The Hospital of St. John is part of an important complex of buildings designed by Pugin for the 16th Earl of Shrewsbury.

B.O.E. pp. 59-60; C.L. November 24, 1960, pp. 1226-1229.

Listing NGR: SK0738642428

St John’s Preparatory School


House now school. 1847. By Augustus Welby Northmore Pugin for the 16th Earl of Shrewsbury. Ashlar with edged herringbone tooling; plain tile roofs with crested ridge tiles; ashlar ridge stacks and integral end stacks with octagonal shafts and crenellated caps. Castellated style with Gothic details; L-shaped plan house, chapel attached to the east end to make a T-shaped plan; principal alignment east-west, 2 courtyards to the south. North front: 3-storey, 5-bay main house to the right and 2-storey, 3-bay wing to the left, 4 storey projecting corner towers to left and right, the latter has a pyramidal spire; mainly 2-light mullioned windows to the house, the towers have mainly single-light rectangular loops, the main house has 2-storey bay window to the right and to left of centre; crenellated parapets throughout; chapel set- back to the left of the house. South front: main house to left of 3 storeys and attic on basement with projecting 4-storey left hand corner tower and 2-storey right hand porch, projecting wing attached to the right, single set-back bay to the far right linking the house to the chapel which it partly obscured. Main house: 2:4 bays, transomed windows, those to ground floor have cambered arches, those to first and second floor have flat arches, all have trefoil-headed lights, gabled attic dormers to principal range with paired Caernarvon arch lights; the porch has a pointed door and block stopped hood mould, shield above bearing a rampant lion, first floor window of 2 cinquefoil headed and transomed lights under a square head; crenellated parapets throughout. Right hand wing: 2 storeys on basement; about 6 bays, the east and west sides have square headed transomed windows with cinquefoil headed lights, except those to ground floor west which are 4-centred arch windows of 2 cinquefoil headed lights; the south gable has a corbelled out oriel window to the right with brattished band to a hipped roof, and single-light stair windows to the left, the south-west corner is capped by a turret (Pugin’s “look out tower”) with pyramidal roof and openings of two 4-centred lights with panelled spandrels. Chapel: taller 2-bay chancel with semi-octagonal east end and moulded eaves cornice to a brightly coloured fishscale tile roof, hipped towards the east; tall slim pointed windows of 2-lights with encircled quatrefoil in the head. Interior: rib- vaulted roof, the ribs springing from wall shafts supported on corbels carved as angels. St. John’s Preparatory School is part of an important complex of buildings designed by Pugin for the 16th Earl of Shrewsbury; its site on the edge of a cliff overlooking the Churnet Valley, and its architectural style are reminiscent of the castles of the Rhine which may have provided a source of inspiration.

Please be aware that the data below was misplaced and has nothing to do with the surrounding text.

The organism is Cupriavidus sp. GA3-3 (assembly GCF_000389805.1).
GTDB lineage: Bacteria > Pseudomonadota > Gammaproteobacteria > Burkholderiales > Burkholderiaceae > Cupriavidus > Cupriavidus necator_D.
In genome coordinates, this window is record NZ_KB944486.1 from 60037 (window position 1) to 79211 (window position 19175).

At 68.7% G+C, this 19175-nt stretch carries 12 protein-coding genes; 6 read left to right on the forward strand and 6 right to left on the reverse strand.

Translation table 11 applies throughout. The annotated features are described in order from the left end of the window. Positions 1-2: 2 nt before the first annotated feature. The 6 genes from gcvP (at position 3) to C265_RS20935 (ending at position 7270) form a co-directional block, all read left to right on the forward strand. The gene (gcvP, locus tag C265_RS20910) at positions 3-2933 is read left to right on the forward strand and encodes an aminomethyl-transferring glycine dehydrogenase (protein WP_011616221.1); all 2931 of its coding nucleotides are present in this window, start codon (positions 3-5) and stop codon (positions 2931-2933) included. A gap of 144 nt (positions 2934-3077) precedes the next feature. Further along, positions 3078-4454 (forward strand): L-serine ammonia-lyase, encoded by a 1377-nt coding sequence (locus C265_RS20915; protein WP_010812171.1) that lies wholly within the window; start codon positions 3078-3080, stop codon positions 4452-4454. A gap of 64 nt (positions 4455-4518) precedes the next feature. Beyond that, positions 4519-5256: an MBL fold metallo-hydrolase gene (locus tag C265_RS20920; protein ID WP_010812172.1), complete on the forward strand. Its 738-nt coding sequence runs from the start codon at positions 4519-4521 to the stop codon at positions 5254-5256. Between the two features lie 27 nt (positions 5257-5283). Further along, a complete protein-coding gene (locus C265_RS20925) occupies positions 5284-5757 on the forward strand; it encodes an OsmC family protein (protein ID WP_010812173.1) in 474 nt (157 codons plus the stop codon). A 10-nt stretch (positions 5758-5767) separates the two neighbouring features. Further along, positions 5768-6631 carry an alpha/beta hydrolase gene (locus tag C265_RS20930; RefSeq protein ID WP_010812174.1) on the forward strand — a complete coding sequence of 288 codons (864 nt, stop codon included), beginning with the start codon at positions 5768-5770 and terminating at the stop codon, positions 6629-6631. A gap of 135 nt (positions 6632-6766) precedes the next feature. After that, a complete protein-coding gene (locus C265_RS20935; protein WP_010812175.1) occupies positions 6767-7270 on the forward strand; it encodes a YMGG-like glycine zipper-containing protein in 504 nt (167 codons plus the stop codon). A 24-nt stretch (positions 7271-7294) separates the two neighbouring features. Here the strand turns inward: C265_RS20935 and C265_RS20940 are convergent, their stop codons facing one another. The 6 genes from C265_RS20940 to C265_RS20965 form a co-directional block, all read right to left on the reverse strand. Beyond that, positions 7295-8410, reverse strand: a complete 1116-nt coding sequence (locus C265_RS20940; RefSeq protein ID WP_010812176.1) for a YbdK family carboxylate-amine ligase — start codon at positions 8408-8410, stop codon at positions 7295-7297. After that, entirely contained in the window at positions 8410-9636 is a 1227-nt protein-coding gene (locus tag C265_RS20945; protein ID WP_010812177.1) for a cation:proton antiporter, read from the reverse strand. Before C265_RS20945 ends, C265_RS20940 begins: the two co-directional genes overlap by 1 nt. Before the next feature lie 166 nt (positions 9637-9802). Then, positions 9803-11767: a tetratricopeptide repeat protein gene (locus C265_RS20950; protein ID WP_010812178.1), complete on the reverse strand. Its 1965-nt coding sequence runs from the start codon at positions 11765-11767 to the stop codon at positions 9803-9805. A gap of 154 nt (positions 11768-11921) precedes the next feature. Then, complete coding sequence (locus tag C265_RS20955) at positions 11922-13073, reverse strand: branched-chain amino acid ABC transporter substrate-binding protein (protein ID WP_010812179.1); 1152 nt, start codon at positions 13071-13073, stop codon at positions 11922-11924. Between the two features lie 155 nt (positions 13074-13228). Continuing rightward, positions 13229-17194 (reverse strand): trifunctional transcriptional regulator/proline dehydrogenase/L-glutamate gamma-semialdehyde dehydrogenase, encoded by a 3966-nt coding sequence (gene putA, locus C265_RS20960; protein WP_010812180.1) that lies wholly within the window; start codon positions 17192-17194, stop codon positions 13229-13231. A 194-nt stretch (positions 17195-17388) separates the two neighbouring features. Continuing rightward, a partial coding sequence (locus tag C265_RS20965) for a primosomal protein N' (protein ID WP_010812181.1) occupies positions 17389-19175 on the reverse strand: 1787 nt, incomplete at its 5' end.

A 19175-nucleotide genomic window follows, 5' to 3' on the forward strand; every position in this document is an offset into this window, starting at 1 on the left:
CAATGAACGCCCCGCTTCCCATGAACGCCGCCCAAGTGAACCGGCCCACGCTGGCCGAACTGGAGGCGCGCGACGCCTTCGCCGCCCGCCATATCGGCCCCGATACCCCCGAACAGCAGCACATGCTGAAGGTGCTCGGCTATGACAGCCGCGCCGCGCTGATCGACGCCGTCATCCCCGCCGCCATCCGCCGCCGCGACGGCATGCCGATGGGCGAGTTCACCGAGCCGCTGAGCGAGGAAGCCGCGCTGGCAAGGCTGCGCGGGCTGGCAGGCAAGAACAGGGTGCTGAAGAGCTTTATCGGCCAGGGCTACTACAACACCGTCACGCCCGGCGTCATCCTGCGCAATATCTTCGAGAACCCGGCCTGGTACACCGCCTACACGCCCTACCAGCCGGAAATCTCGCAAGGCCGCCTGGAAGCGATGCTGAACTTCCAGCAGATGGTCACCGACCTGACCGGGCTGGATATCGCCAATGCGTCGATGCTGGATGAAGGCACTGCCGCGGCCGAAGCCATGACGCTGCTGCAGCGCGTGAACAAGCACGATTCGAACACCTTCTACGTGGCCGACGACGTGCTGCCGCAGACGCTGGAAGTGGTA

B.O.E. p. 59; C.L. November 24, 1960, pp. 1226-1229.

Listing NGR: SK0731642478

The Castle